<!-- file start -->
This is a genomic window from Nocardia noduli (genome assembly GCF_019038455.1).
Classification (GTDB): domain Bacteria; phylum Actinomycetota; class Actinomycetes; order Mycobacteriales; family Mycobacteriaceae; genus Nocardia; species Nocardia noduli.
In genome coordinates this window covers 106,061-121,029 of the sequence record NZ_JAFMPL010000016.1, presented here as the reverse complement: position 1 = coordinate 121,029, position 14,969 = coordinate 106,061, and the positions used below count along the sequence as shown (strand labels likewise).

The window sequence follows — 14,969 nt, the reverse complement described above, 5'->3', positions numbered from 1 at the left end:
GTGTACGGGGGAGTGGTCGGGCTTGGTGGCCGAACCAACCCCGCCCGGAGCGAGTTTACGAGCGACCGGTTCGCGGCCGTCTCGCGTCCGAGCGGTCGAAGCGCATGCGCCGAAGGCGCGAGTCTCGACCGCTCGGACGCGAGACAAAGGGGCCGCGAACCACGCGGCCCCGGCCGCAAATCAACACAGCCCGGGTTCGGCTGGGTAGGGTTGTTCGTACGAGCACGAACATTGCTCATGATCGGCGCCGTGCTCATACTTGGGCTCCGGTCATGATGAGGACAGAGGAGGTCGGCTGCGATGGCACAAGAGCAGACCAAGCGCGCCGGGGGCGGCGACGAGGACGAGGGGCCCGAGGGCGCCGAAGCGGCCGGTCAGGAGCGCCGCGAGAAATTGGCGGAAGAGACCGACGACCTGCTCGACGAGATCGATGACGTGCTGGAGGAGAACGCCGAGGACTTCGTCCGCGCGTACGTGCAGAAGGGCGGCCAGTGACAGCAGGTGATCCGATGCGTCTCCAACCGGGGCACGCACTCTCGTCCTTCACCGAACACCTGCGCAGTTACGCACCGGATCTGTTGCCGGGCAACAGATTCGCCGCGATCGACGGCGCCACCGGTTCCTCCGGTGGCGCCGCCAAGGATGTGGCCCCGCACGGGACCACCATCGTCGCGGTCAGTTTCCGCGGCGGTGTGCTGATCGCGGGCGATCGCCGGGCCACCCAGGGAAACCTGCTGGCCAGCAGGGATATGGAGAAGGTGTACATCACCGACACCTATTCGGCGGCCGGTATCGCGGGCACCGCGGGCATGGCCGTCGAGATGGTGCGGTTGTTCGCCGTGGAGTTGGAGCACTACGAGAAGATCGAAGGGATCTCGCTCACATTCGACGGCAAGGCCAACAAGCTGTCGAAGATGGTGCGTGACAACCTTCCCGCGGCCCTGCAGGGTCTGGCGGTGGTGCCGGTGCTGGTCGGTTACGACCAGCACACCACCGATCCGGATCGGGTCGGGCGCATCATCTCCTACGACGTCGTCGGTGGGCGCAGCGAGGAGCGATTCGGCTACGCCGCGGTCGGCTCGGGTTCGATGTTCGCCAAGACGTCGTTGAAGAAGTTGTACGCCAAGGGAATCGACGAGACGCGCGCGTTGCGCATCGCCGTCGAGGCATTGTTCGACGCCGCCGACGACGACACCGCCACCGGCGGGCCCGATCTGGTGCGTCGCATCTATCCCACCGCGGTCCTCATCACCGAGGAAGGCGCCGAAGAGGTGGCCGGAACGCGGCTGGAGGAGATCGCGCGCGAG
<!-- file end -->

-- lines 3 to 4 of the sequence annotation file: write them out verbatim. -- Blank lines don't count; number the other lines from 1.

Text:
In genome coordinates this window covers 106,061-121,029 of the sequence record NZ_JAFMPL010000016.1, presented here as the reverse complement: position 1 = coordinate 121,029, position 14,969 = coordinate 106,061, and the positions used below count along the sequence as shown (strand labels likewise).

The window sequence follows — 14,969 nt, the reverse complement described above, 5'->3', positions numbered from 1 at the left end: